Music: Getting the bit between his teeth

LPO / Welser-Mst RFH, London

Thursday's London Philharmonic concert conducted by Franz Welser- Mst was billed as part of the South Bank's Emerging Light festival of Arvo Prt's music. Those in the audience knew better. They knew why they were there. Some from the back sneaked into empty seats nearer the front, some left after the interval, the business over. Prt was present, and got generous applause for his Third Symphony, which opened the concert. That was followed by Sibelius's Violin Concerto, Maxim Vengerov the soloist; and Vengerov got more than generous applause, he got adulation.

In his stacked-heel boots, he has the slightly spivvy air of a supercilious waiter, but the music transforms him. Eyes closed, leaning back from the waist like a soul singer, he embodies Romantic Rapture. When Sibelius allows the violin moments of silence, Vengerov stands, swaying slightly, an athlete eager to re-enter the race. Balance between hands, bow and strings is exquisite. Even the orchestral musicians watch him.

His tone is superbly clean (a 1727 Stradivarius helps), his control absolute. Although the Sibelius concerto invites extravagant manners, Vengerov plays with refinement. The odd blurred note is swept aside by his command of pace and tension. It may be a breach of etiquette to play an encore in an orchestral concert, but no one was complaining. In Ernst's Variations on The Last Rose of Summer, an immoderate morsel of 19th-century violinism, Vengerov revealed a wry humour to match his virtuosity. It seemed that at any moment he might start playing with his teeth. No doubt the strad's insurance policy forbids such frivolity.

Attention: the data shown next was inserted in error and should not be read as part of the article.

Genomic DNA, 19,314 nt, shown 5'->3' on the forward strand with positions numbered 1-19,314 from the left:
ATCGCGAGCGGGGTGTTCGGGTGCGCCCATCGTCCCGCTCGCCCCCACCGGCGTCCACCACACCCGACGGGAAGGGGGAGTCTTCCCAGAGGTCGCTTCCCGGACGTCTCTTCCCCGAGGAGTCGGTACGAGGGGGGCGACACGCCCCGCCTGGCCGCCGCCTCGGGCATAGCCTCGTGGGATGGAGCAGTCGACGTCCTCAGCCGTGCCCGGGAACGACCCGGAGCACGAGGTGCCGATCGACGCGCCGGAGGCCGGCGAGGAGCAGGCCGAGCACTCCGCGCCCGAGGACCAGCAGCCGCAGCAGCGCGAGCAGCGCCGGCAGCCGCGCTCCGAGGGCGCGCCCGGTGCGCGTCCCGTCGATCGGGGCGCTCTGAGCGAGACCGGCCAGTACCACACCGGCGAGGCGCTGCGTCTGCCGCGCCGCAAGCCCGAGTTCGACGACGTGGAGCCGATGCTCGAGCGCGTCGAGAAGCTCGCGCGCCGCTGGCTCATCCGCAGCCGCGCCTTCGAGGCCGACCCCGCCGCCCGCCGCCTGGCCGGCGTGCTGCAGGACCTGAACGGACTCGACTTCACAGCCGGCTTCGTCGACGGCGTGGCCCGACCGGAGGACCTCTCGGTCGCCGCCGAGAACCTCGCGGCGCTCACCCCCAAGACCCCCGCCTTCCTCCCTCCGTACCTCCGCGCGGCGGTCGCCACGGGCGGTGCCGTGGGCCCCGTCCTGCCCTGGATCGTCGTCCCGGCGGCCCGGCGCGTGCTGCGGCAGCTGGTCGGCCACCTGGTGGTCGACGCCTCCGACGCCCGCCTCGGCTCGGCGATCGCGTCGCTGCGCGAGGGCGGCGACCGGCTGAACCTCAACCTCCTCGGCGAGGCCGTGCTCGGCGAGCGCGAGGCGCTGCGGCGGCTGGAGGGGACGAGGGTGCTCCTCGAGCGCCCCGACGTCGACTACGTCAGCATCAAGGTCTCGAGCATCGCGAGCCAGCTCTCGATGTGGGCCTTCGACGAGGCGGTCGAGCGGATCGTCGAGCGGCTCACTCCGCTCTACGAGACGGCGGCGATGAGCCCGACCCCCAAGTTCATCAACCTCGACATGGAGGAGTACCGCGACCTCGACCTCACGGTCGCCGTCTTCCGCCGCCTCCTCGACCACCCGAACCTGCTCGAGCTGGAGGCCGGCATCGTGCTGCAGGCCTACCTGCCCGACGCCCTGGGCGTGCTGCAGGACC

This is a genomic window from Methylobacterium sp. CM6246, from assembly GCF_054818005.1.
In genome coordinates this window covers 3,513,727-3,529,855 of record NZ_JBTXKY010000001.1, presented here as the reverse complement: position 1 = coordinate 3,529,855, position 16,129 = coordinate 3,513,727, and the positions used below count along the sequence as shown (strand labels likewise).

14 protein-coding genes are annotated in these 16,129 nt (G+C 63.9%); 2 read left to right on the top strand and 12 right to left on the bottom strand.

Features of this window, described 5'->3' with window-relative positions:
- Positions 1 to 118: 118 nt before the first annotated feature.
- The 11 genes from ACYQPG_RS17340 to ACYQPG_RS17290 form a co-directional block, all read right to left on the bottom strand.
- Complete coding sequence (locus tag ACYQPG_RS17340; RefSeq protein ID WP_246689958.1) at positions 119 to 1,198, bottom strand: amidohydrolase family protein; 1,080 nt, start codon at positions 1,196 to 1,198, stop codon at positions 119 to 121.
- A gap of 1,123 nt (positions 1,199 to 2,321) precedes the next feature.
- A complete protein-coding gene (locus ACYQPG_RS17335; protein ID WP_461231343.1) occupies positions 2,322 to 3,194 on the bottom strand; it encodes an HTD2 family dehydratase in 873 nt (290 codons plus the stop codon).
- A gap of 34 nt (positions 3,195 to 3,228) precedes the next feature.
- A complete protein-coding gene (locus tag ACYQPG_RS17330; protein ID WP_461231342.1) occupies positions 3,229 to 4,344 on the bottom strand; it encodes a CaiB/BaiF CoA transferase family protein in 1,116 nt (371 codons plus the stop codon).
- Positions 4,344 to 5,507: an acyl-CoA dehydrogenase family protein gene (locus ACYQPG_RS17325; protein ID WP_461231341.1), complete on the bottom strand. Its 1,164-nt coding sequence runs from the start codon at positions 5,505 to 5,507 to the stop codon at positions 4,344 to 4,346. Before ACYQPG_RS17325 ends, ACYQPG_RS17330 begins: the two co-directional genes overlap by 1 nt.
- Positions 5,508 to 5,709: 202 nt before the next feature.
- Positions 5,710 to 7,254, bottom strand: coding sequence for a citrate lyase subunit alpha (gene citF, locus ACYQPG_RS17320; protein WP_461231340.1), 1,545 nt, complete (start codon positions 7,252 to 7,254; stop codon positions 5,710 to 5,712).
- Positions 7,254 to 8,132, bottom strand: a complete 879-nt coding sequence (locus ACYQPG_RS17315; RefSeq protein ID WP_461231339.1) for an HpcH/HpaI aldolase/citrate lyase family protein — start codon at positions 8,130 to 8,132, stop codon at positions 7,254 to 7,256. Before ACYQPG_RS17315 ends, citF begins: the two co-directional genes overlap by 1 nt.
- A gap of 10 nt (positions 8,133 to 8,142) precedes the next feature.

There were other works on the programme, even if no one was too bothered. Prt's 1971 symphony bridges the epistemological break between his Sixties avant-gardism and later adorational mode. Euphonious, it still contains hints of menace, as in the first movement, when a brief theme creeps back and forth between woodwind and cellos. The music's sombre processional is repeatedly interrupted, by thunderous timpani or farty trombones, by a few startlingly kitsch moments for celesta. It is a work which, always hinting at a pictorial element, reminds us that Prt has written many film scores.

Graham Lee gave an engaging performance of Frank Martin's Ballade for trombone. As a solo instrument, the trombone can seem faintly comic. Here, pitting its wits against a piano buried deep in the orchestra, it became expressive, even soulful. Welser-Mst closed the evening with a well-managed account of Shostakovich's Sixth Symphony. The shocking disjuncture between the opening Largo and the breezy raucousness of the last two movements has engendered all manner of theorising. Here the music seemed able to stand on its own, even if its frenetic final moments almost knocked Welser- Mst off his feet.

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